- and others…
What is sustainable tourism?
The definition of sustainable tourism according to the World Tourism Organization (WTO) is as follows:
“Tourism that takes full account of its current and future economic, social and environmental impacts, addressing the needs of visitors, the industry, the environment and host communities”
Note how the concept of sustainable tourism ends up being a junction of what is sustainability and its 3 pillars, but adapted for the tourism industry.
Why is sustainable tourism important?
According to a 2019 report by the World Travel & Tourism Council, tourism represents more than 10% of the global GDP, so it is an extremely important sector in our economy, which is very good!
However, what will tourism be like in the future if it is done in an unbridled way?
What will happen to local communities if large hotels hire only foreigners? Or if foreign investors exploit the locals with unfair deals and wages?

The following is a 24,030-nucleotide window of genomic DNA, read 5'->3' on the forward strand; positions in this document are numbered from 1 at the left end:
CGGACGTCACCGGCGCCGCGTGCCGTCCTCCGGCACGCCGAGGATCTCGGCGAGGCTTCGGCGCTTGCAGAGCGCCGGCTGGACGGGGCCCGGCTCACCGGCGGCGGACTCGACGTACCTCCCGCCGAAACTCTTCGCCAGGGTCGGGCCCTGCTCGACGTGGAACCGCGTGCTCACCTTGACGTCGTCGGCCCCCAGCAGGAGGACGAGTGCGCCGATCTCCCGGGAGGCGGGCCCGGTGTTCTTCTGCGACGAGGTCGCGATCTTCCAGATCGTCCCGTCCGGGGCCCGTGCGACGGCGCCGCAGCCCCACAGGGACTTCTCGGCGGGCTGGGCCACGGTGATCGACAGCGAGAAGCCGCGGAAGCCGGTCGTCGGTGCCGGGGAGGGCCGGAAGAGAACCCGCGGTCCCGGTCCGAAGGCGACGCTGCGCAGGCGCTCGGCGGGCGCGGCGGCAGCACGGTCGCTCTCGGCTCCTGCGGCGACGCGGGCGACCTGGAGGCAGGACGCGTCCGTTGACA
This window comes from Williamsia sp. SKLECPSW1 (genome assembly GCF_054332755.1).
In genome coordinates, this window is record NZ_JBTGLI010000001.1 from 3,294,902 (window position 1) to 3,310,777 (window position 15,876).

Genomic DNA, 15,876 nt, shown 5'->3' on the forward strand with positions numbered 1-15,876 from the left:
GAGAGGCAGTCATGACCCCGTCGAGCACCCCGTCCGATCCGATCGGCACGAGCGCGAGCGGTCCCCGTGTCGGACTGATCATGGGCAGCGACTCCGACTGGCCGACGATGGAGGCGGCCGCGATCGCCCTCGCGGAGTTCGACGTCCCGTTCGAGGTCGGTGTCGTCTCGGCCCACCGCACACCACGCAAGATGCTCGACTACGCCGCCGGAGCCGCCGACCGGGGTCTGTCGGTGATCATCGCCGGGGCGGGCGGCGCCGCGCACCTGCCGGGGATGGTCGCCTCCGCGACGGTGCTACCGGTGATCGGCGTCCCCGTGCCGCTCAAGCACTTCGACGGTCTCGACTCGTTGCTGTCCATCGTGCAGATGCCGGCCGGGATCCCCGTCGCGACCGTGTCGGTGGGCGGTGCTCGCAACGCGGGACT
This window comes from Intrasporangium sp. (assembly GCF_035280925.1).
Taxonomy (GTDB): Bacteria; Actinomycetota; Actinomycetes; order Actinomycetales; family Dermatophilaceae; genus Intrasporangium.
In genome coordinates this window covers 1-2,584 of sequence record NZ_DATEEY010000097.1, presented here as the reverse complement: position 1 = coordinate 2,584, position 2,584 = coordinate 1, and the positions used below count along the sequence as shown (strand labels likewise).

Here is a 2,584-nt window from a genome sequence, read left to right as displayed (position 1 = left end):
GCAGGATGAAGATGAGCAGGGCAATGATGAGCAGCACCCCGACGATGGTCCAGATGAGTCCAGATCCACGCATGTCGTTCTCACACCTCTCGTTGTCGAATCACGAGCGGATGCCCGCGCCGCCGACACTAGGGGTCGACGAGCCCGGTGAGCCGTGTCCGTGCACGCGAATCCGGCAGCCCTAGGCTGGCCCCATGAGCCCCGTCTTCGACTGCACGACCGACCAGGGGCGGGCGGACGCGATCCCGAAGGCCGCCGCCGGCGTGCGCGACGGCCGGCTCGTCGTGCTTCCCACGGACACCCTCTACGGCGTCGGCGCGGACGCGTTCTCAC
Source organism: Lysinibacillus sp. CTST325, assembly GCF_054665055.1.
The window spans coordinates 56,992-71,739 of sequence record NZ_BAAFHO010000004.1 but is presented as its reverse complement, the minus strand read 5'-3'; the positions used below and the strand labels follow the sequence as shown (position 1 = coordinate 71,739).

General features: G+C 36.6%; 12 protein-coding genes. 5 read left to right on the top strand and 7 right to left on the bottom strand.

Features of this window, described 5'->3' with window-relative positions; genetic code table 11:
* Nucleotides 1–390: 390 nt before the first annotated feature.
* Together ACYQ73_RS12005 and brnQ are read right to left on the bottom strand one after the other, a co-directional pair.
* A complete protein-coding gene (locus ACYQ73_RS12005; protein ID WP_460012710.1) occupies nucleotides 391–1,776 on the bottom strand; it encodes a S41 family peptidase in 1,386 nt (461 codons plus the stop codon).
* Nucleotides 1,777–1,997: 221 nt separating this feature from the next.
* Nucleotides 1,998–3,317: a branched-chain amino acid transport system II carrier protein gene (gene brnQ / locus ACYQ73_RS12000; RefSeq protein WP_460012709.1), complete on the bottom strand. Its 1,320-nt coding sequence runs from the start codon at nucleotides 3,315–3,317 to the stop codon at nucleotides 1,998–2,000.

And as travelers … do we need to put wild animals at risk just because we want a selfie with them? Are we handing our hard-earned money to responsible companies? Or are our trips funding environmental and social crimes?
Do we want wonderful destinations like Maya Bay in Thailand to be closed due to the damage caused by the lack of planning and the lack of awareness of travelers? Would we like to find trash on paradise islands during our dreamed vacation?
Creating sustainable practices in our travels is as important as creating sustainable habits in our day-to-day lives, at home, at work, or anywhere else.
After all, when we talk about sustainability, we involve all living beings on the planet into the discussion.
Examples of Sustainable Tourism around the World
Some countries around the world have been putting a lot of effort to become a more sustainable destination.
In my opinion Bhutan, is the best example. Did you know that Bhutan is the only country in the world considered carbon negative? This means that the purity of its forests produces more oxygen than the country emits gases =)